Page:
Sperm Extraction Procedures
Sperm Extraction (Vasal Aspiration ) : Patients who have congenital impediment of the ductal system at the level of the prostate or in the abdominal or pelvic portions of the vas deferens may make the most of this method. Patients who have undergone a vasectomy within less than five years may also make use of this method to become fertile again.
• Sperm Extraction ( Epididymal Aspiration ): Epididymal sperm aspiration may be performed in instances in the absence of vas deferens or a vas defrens scarred due to prior surgery, trauma or infection. Sperms are directly accumulated from a single, lonely epididymal tubule (MESA) or by blind needle puncture (PESA) in almost the same method as the vasal procedure. Subject to the length of the epididymis that is obtainable for aspiration, multiple, different aspiration attempts can be made from one or both the testes.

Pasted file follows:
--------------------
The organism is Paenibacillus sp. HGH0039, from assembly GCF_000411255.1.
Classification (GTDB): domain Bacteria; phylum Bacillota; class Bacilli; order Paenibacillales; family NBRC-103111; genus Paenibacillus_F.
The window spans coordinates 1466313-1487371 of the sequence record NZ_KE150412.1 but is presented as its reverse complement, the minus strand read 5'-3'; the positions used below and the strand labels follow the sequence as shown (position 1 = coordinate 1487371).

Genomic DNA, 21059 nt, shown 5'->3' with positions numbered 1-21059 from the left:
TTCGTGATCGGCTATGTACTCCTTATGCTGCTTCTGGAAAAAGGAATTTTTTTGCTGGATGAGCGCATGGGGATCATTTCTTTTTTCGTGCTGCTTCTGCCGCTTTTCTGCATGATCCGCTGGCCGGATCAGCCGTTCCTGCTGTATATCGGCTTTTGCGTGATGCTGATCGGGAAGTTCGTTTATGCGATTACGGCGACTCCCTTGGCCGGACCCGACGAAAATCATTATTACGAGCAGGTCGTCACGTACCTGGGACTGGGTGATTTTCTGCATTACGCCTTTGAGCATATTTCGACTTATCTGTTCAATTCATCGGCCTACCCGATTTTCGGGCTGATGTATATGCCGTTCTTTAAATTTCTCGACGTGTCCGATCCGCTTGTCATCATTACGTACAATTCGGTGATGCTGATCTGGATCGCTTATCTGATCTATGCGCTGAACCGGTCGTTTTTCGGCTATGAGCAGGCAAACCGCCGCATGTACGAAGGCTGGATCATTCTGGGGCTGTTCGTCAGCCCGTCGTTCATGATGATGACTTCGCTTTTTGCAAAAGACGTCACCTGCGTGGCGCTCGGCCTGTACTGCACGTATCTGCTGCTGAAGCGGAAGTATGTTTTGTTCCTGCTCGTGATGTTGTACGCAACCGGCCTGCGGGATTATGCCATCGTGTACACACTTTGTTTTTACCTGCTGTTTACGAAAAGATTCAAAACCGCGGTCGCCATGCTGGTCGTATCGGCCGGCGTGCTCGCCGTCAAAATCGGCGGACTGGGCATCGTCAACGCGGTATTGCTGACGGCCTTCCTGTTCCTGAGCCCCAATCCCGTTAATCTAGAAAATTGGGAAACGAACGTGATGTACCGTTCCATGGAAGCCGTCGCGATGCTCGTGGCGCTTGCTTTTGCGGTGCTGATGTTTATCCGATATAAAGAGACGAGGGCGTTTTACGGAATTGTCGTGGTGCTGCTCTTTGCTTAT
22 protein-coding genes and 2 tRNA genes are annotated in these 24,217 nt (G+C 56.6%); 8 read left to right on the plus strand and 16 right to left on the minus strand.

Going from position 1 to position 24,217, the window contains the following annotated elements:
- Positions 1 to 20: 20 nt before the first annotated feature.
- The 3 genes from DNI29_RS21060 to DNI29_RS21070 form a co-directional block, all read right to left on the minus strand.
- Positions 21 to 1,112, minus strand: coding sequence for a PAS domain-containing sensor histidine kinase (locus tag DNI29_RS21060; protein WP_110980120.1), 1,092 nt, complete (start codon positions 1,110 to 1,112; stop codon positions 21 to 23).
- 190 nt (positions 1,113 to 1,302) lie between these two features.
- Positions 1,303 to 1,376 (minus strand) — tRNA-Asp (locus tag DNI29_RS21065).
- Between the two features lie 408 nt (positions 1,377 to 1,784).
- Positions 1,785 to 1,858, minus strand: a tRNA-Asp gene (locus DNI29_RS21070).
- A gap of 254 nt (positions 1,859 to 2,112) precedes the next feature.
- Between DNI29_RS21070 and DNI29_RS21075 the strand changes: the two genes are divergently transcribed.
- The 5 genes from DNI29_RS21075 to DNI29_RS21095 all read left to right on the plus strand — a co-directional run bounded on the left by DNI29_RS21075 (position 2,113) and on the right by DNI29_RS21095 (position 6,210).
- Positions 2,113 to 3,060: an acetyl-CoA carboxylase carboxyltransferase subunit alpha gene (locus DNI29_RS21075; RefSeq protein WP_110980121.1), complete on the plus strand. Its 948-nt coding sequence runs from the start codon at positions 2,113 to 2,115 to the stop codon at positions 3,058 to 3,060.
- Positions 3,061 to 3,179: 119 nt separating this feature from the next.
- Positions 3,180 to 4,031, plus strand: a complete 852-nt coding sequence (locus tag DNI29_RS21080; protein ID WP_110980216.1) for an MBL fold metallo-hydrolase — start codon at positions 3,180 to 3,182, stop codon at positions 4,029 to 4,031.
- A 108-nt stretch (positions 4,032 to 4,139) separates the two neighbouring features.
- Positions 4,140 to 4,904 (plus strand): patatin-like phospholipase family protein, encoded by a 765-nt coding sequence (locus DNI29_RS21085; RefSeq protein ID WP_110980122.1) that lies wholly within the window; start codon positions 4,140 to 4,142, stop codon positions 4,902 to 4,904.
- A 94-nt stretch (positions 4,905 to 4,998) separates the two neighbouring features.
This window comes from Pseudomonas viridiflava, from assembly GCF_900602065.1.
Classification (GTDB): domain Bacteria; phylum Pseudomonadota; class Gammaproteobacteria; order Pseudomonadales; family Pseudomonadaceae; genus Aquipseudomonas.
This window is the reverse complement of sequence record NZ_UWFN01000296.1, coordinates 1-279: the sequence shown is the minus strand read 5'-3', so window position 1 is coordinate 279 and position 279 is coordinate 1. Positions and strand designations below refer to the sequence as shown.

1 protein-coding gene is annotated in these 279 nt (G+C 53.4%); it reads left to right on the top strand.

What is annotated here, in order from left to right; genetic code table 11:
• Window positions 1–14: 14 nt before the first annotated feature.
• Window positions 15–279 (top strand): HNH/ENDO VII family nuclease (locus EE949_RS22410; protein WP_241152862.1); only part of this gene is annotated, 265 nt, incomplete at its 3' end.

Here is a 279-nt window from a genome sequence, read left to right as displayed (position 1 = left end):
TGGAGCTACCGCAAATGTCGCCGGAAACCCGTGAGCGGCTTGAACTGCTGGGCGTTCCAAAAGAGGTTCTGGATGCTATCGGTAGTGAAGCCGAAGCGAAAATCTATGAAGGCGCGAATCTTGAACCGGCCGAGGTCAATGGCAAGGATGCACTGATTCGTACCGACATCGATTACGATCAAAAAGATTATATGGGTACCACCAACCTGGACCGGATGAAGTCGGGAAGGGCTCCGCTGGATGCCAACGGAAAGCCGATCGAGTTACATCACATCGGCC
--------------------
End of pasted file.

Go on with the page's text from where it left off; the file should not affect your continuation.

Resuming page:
• Sperm Extraction: Testicular Sperm Extraction (TESE); Testicular Sperm Aspiration (TESA): The latest of the aspiration techniques in testicular sperm retrieval. In this process, a small quantity of testis tissue is obtained by biopsy under the influence of local anaesthesia. It is a burst through in that it demonstrates that sperm do not have to “mature” and travel through the epididymis to fertilize an ovum egg. Because of their lack of maturity, however, testicular sperm need ICSI.